|dc.description.abstract||The SUNYIT Communication and Information Design (CID) program, an undergraduate program emphasizing studio-based projects produced in various digital media, will be adopting a program-wide critique model during the next academic year. In this model, critiques will be provided by program faculty (both full-time and adjunct), professionals in the field, and student peers. Projects to be critiqued will include graphics, animations, applications, Web sites, videos and presentations. The “Group Critique,” a long- standing aspect of design classes in which students present and defend their design work, is intended to improve design skills, develop presentation skills, and teach students how to professionally receive and process as well as to constructively provide feedback. Critiques provide opportunities for students to have their work reviewed by a wider variety of individuals than the traditional course grading and review method provides, as well as to develop relationships with faculty, professionals and peers. For students, the critique process increases engagement and provides a rich feedback environment. For faculty, the critique process contributes to program assessment, and increases faculty interaction with both students and professionals in the field.
The project proposes the development and demonstration of a “Digital Critique Platform” (DCrit). DCrit innovates the traditional critique process in two significant ways:
• Traditionally, critiques are offered during synchronous, face-to-face sessions, thus restricting them to those able to attend (usually, faculty and students associated with specific classes), and limiting the student’s exposure to a wider range of viewpoints. This project proposes to provide critiques of student work both synchronously and asychronously, and both online and in-person.
• Traditionally, the input (student work) and output (critical assessments) of the critique process is not captured for future review and consideration, and the potential value of aggregated critiques is rarely tapped for program assessment purposes. This project proposes to capture and archive both student work and critical assessments in a single database, thus enabling students, faculty and others to review and assess both individual-level and aggregate-level progress towards specific educational objectives.
This project proposes the demonstration of an DCritique Platform (DCrit) that allows students to submit projects for critique; assigns participating faculty, professionals and peers to critique specific student projects; accepts rubric-based critiques from faculty, professionals and peers; and distributes completed critiques to participating students. In addition, the platform will facilitate the development of a comprehensive, program-wide portfolio of student projects that will serve program assessment purposes.
The demonstration platform will develop four primary elements, built mostly on the Google Apps for Education platform.
• DCrit Collector: Project Submission, Capture and Archiving
• DCrit Scheduler: Scheduling critiques: online synchronous, online asynchronous, and in-person
• DCrit Critiquer: Rubric-based critique management and submission
• DCrit Reviewer: Review, examine, and report on critiques at individual, class and program level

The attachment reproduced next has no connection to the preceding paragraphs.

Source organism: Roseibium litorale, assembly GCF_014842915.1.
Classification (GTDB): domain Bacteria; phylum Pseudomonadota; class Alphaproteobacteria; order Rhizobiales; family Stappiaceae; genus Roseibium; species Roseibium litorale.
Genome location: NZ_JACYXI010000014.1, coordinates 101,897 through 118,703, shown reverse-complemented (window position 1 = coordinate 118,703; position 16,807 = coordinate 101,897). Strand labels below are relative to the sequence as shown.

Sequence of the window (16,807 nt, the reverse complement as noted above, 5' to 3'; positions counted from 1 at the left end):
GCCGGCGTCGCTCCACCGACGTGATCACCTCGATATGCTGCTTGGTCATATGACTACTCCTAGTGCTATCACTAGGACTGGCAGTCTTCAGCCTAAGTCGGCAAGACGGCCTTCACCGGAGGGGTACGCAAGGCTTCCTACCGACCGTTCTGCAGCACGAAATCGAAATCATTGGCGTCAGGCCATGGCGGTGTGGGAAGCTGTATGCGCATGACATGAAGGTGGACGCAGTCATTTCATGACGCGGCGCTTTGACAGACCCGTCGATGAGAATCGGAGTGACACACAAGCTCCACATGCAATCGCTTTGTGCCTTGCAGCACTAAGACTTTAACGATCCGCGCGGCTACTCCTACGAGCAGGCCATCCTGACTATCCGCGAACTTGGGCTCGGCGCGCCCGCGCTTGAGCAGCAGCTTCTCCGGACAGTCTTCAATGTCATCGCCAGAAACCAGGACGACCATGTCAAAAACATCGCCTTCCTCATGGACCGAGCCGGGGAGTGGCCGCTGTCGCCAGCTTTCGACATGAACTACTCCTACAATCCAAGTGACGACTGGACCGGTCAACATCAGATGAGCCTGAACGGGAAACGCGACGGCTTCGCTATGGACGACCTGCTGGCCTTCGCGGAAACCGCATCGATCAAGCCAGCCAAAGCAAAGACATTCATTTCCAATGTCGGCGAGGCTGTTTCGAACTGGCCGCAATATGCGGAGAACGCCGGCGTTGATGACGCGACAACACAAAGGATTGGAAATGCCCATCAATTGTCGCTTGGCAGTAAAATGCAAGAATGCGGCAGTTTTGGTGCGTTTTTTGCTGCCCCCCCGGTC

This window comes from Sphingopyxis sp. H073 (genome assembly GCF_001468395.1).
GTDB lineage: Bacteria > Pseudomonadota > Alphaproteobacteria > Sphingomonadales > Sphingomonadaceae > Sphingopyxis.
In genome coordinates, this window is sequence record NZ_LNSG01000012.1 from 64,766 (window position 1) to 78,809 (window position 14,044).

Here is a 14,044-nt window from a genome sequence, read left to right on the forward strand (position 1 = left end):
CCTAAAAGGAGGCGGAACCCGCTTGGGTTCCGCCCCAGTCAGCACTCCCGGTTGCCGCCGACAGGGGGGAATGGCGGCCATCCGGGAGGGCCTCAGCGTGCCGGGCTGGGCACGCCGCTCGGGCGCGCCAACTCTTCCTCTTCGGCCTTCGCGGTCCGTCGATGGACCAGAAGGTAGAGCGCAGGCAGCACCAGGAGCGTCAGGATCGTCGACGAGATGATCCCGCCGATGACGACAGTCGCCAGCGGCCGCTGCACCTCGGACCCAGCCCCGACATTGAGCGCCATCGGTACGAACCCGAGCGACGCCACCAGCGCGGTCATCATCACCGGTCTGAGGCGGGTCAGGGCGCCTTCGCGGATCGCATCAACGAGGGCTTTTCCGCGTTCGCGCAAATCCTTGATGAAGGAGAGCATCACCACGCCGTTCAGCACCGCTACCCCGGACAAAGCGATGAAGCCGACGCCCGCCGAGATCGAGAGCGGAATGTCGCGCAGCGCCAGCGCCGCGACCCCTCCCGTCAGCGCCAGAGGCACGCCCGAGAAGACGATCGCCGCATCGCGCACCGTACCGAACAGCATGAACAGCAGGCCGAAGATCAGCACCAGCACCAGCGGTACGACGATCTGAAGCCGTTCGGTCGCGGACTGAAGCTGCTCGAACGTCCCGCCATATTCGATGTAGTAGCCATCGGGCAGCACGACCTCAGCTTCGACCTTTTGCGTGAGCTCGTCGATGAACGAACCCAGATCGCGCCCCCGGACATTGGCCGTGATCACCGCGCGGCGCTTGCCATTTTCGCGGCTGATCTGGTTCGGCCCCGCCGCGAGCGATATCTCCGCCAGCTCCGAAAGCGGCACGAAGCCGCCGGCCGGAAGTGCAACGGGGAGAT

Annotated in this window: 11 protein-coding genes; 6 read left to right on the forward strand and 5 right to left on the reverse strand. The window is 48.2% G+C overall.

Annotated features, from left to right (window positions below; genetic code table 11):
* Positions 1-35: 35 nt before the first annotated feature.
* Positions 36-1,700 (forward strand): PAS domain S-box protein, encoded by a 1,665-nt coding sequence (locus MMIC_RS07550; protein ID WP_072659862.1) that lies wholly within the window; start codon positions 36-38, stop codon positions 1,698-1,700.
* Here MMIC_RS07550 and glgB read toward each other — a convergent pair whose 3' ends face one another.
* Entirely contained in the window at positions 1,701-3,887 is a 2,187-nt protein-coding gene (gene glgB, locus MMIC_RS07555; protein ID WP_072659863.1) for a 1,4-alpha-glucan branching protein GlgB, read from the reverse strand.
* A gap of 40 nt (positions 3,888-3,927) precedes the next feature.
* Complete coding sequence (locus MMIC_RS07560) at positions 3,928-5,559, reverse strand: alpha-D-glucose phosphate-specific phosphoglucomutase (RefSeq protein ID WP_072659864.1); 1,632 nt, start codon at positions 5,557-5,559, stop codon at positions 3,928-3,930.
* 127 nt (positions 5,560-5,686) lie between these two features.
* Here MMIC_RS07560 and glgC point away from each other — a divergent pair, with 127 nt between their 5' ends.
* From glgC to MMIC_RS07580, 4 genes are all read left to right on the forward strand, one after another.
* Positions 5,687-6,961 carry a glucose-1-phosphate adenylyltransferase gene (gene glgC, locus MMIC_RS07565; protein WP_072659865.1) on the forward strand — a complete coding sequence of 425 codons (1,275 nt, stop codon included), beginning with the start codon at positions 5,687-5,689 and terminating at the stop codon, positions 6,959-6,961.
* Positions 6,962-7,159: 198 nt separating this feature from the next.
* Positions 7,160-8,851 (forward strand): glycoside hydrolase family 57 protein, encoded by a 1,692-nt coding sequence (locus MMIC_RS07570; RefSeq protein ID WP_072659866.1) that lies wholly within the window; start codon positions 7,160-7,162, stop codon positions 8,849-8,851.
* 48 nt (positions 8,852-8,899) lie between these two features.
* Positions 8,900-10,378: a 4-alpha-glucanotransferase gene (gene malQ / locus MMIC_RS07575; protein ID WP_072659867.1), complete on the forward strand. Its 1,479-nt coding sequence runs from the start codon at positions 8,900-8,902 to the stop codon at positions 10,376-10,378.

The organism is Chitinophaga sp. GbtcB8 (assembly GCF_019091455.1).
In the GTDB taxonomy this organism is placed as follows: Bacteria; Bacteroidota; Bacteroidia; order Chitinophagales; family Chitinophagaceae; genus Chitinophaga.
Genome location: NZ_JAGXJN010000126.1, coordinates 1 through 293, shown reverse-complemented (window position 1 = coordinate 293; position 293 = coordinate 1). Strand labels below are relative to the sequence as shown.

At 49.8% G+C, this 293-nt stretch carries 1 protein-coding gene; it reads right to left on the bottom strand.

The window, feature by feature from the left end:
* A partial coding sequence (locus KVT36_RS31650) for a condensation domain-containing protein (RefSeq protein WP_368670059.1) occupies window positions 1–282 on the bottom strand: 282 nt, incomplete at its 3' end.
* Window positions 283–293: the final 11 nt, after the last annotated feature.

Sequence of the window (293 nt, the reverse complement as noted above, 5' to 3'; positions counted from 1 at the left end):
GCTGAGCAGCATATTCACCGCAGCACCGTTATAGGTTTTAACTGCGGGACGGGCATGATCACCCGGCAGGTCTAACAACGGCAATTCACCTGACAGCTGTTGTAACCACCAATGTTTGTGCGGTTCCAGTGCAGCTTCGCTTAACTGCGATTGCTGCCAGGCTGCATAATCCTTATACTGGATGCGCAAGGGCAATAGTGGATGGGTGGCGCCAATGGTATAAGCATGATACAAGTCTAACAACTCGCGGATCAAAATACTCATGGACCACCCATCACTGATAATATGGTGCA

The DCrit Collector will use Google Forms to accept student submissions of projects to be critiqued (graphics, animations, applications, Web sites, videos, presentations, etc.) along with supporting documentation such as process notes. The form will provide an opportunity to associate projects with specific classes and other characteristics such as medium and format. The DCrit Collector will license the project archiving technology (the “WebArchivist Toolkit”) under a non-exclusive, royalty free license from WebArchivist.org, a research group founded by the Primary Investigator of this project, in an agreement to be concluded with the Research Foundation of SUNY.
The DCrit Scheduler will use Google Calendar to provide the opportunity for faculty, professional and peers to indicate their availability to provide synchronous online and synchronous in-person critiques at specific times (in 10-minute increments) matching a pre-determined schedule. The Scheduler will provide an opportunity for students who have submitted projects to register for specific synchronous critiques. The Scheduler will also provide location data for the in-person critiques. In addition, the Scheduler will create a master critique schedule which can be used by program participants to facilitate attendance at in-person critiques.
The DCrit Critiquer will use Google Calendar to request specific individuals to complete critiques, both synchronously and asynchronously. The Critiquer will use Google Forms to support the development and deployment of rubrics for critiques. Existing open-source scripts working within Google Spreadsheets will be utilized to facilitate the distribution of critiques to students via email, with copies as appropriate to faculty.
The Dcrit Reviewer will use the WebArchivist Toolkit to export archived student submissions in a standard format accessible on existing program Web servers, and will integrate critiques with submitted projects. Projects and associated critiques will be maintained in a single archive, which will facilitate review at an individual, class, and program level. The Reviewer will ideally support data export in a standard format that can be imported by commercial programs such as Blackboard e-portfolio.||en_US